I’m writing this in a quiet carriage, listening to the exploits of the grandchildren of the woman in front of me—and, no, I wouldn’t put anything past kids these days—but I doubt what you said to their mother had any impact on her at all, and even less on the children’s behaviour.
It’s important, isn’t it, to be polite, to show that you care for others, to consider the comfort of others?
It’s equally important in business to consider the people with whom you work, to consider their feelings.
You do this when dealing with people you meet in person, but it’s just as important to show courtesy when writing.
Courtesy in business writing—3 important tips
- Don’t waste people’s time. Say what your email is about in the heading. This will make sure that the person receiving it won’t have to open it unnecessarily several times.
- Don’t send kitten videos to colleagues in work time. Kitten videos are charming, but they waste the time of the recipient, and they waste company time.
- One subject per email. If you put more than one issue into an email, it is likely that one or more will be missed, and this will lead to email ping-pong to try to cover all the issues. One subject per email, clearly flagged in the subject line, has been shown to be far more time-efficient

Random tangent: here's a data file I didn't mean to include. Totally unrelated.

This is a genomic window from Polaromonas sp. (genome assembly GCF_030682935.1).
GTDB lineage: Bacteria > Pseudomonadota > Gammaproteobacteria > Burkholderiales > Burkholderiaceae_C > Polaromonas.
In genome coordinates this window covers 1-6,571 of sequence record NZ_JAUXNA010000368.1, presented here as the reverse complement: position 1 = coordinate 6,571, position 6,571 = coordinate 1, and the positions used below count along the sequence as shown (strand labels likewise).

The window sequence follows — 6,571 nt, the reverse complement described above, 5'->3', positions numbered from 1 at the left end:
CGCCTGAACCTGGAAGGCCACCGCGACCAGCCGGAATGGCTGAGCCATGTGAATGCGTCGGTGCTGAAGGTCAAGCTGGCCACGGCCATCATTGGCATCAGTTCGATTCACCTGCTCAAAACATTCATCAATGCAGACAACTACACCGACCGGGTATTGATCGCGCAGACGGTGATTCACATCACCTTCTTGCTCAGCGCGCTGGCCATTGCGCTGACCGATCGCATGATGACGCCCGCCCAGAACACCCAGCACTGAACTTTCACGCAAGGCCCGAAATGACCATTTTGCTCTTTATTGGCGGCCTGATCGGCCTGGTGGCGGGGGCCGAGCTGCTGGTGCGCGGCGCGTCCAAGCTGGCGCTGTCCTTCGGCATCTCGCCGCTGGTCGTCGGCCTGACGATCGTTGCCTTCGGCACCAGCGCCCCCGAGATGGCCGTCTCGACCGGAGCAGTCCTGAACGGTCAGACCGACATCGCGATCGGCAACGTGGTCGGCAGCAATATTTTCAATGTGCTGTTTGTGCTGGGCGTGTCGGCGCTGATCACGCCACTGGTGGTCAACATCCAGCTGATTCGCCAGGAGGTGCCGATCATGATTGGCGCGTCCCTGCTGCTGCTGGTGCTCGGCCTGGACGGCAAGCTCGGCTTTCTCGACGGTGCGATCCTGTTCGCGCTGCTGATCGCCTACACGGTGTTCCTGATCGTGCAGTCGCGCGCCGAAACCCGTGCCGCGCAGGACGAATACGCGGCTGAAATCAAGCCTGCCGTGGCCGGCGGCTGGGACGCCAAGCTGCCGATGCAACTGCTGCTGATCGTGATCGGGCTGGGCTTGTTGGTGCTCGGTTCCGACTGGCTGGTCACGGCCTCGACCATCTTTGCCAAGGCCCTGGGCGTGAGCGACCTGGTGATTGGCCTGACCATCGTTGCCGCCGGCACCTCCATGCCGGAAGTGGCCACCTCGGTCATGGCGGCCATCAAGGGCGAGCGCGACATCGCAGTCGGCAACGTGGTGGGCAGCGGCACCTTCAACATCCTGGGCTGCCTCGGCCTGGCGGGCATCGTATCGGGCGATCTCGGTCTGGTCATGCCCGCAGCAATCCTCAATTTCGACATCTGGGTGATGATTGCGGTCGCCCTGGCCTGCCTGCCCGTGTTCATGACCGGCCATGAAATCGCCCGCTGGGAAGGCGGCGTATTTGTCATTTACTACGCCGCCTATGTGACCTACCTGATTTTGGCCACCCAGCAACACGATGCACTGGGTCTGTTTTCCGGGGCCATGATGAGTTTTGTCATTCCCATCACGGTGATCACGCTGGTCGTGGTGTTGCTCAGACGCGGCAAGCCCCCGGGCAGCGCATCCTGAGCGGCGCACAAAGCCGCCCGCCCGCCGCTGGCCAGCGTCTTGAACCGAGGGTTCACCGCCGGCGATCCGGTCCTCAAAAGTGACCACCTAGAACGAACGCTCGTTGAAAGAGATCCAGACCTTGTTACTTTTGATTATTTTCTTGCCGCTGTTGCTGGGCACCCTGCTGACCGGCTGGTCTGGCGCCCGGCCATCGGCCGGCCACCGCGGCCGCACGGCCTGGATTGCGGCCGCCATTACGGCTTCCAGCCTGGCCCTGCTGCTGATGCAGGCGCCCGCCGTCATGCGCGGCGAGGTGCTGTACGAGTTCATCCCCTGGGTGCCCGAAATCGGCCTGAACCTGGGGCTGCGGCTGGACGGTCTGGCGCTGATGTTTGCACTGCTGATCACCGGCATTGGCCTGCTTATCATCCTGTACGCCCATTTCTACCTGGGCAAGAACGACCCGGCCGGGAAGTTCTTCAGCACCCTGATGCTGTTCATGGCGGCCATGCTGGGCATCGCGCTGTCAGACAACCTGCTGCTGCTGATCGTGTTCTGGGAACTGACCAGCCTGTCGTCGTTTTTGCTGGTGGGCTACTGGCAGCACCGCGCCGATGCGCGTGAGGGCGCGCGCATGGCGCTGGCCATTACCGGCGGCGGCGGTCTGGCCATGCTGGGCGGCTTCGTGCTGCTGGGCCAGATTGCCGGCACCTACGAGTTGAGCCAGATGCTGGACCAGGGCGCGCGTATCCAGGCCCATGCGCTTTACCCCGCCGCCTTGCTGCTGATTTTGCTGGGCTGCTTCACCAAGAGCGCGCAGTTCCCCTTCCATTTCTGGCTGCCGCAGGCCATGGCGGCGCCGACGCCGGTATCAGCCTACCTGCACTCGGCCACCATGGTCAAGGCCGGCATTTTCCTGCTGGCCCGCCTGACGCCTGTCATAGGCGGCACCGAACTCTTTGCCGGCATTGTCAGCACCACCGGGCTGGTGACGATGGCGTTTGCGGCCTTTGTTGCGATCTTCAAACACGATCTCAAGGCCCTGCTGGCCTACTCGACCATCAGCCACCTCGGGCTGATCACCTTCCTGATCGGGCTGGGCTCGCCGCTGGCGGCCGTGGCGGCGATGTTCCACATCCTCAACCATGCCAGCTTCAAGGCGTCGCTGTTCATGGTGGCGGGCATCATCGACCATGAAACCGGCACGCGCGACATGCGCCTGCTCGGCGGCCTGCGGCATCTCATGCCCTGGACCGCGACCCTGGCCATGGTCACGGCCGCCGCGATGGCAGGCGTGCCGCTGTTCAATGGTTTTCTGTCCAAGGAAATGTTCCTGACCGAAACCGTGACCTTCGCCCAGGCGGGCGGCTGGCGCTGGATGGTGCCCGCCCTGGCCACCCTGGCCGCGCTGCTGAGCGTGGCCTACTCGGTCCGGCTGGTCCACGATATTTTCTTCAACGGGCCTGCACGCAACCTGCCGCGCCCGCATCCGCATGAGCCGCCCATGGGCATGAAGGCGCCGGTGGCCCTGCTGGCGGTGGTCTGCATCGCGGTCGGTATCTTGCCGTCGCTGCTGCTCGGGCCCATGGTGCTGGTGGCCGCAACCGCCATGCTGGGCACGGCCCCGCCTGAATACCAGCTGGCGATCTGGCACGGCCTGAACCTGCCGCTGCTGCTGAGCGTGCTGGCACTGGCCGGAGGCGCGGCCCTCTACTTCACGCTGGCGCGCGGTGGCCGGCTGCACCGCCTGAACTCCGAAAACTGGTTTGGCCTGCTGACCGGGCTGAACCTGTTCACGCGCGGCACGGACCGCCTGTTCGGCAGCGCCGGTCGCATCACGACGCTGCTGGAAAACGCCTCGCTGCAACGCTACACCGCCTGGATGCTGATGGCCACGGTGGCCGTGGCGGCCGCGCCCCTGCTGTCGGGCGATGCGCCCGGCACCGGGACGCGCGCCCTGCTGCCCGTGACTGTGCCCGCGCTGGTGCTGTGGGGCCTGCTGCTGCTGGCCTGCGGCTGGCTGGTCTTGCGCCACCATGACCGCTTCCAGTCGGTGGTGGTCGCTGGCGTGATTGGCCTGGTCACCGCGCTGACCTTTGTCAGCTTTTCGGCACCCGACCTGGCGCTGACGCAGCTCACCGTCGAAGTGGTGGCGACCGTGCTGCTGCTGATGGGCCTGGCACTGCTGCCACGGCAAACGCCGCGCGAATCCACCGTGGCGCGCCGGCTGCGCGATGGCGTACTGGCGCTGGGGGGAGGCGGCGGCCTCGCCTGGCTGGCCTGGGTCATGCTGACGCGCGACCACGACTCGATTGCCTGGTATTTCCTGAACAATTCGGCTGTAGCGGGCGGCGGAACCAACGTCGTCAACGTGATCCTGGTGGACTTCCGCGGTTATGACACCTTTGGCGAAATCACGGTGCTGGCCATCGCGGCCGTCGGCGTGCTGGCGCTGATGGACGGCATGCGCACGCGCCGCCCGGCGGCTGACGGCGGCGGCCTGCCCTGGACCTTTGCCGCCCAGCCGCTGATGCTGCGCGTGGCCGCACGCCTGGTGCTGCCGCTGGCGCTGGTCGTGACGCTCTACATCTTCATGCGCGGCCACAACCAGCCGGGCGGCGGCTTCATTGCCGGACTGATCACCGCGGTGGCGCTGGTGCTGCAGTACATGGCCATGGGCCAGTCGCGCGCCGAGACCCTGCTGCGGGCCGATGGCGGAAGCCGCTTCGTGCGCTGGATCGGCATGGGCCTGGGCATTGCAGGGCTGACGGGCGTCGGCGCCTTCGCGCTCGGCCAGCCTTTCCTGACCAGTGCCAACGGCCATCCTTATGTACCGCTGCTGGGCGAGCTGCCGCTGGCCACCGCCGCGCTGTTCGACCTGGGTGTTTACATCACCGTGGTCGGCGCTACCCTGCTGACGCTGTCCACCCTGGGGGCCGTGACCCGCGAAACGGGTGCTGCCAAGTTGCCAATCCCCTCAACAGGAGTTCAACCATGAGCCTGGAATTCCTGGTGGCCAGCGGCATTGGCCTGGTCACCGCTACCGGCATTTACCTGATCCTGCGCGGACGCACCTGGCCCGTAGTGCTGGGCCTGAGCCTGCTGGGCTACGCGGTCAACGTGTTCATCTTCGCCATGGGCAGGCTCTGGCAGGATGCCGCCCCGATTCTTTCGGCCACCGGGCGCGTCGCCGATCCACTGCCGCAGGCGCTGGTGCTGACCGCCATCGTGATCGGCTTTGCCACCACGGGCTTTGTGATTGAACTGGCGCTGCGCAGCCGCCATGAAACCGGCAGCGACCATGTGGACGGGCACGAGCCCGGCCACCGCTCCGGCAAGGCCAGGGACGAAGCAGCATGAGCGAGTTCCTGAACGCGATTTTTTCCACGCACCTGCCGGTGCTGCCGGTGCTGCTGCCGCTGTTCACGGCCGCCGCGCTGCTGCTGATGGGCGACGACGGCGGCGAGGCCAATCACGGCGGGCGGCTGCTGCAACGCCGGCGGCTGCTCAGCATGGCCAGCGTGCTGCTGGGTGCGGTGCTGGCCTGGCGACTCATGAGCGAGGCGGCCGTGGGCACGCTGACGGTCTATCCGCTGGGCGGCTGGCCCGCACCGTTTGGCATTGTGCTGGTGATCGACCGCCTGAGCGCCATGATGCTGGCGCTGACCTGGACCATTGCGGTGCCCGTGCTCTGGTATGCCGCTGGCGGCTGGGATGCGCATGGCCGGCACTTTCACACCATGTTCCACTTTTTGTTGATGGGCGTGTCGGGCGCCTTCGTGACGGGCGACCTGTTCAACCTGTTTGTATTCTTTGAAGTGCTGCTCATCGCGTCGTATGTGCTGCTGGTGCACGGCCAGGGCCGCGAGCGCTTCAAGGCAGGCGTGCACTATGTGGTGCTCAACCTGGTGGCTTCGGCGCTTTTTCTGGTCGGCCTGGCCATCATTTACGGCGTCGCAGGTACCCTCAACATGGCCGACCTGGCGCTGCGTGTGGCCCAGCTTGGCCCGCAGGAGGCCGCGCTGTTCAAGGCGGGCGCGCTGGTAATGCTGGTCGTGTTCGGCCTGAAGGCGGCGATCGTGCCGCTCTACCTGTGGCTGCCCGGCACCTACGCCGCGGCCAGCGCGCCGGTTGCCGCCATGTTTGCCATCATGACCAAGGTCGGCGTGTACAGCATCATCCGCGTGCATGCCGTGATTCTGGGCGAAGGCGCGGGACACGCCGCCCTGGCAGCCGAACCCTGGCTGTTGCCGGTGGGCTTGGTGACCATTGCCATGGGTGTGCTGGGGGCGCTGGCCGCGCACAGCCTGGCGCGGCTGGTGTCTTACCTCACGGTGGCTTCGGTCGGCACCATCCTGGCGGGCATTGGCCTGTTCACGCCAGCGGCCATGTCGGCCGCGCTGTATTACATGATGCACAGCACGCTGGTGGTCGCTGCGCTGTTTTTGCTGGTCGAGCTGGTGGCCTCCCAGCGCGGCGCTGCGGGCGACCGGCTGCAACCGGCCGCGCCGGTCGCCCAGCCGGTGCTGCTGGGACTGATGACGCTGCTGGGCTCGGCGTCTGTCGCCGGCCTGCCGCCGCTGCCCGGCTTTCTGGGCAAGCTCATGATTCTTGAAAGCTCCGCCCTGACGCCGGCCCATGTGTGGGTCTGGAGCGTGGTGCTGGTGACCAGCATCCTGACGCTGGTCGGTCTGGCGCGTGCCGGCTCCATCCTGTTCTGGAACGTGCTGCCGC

- Don’t ‘reply all’. Unless you are certain that all the recipients of an email need to see your reply, only reply to the sender. ‘Reply all’ clogs up everyone’s inboxes. Perhaps the whole company doesn’t need to know that you will be attending a meeting.
- Use suffixes in headings such as FYI and EOM.
Minutes of the board meeting 27/02/16 – FYI clearly labels what is in the email.
If a subject is tagged ‘For your information’ it shows that the recipient does not need to open it, or does not need to open it until they require the information.
Next board meeting is 27/03/16 EOM clearly signals that there is nothing extra in the email.
‘End of Message (EOM)’ tells the recipient that they don’t need to open the email.
- Don’t use jargon and long words unless you are sure that the other person will understand completely. Make sure that what you are communicating is as clear as possible. What you DON’T want to communicate is, “I think I’m better than you,” or, “I am an arrogant a…hole.”
- Never respond to an email when you are angry or annoyed.
Read over your emails before you send them to make sure they can’t be misinterpreted. It’s hard to convey tone in an email, so it’s very important to choose your words carefully.
Do you have any other tips for courtesy in business writing? What are your pet peeves? Let me know in the comments!